New Delhi: The US will like to address
through dialogue with India the apprehensions expressed by
certain quarters in that country on some of the provisions in
the civil nuclear liability bill, recently passed by
Aneesh Chopra, Chief Technology Officer at the White
House, said both the sides will sit together and address the
concerns relating to liability issues.
"I am confident that these issues will be resolved
because good people sit across the table and things improve...
Each side needs to have their voices heard and you make
progress. I am confident that is the way this issue will be
approached," he told reporters here.
Chopra was responding to a question on the US business
community being reportedly unhappy over making suppliers of
equipment also liable in the event of a nuclear accident.
Last week, State Department spokesman P J Crowley had
said that US was looking to the Indian government to see what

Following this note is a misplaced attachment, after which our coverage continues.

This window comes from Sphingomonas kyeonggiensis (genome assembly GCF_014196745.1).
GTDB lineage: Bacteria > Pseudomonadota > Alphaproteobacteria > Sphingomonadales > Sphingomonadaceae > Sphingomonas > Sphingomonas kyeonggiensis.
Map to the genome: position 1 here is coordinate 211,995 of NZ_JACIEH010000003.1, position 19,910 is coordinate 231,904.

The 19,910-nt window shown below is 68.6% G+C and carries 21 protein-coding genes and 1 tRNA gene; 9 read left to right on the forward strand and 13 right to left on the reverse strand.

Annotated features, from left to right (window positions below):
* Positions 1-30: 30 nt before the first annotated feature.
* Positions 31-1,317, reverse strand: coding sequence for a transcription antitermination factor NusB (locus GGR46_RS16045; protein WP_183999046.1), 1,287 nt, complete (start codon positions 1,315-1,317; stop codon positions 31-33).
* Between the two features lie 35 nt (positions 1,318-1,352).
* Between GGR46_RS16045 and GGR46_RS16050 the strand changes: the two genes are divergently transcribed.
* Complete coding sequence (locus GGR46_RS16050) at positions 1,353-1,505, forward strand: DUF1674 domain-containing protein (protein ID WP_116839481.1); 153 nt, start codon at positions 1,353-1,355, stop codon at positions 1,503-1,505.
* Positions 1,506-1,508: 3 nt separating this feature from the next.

changes can be made in certain provisions of the Bill which
was passed by Parliament on August 30.
Asked about whether cooperation between the two countries
in the IT sector will suffer following President Barack
Obama`s assertion against giving tax breaks to US companies
shipping jobs abroad, he did not give a direct reply but said
the Indo-US relationship was growing rapidly and it will grow
"The relationship, the revenues and the collaborations
that are happening between Indian companies and the US on the
ground is growing. It is vibrant and it is strong," Chopra,
who is leading a US delegation to explore further cooperation
in areas of technology and innovation between the two
He said US was keen to further enhance collaboration with
India in several areas, including in health care sector,
development of clean technology and in e-governance.
Earlier, addressing a roundtable on India-US Innovation
Forum, he said deeper cooperation between the two countries in
in technology sector will help in improving lives of people
across the globe.
Addressing the gathering, Secretary in the Department of
Science and Technology T Ramasami said the government was
"completely committed to a fruitful engagement" with the US in
making innovations that touch the lives of common people.
"We are very enthusiastic in converting the relationship
to a partnership," he said.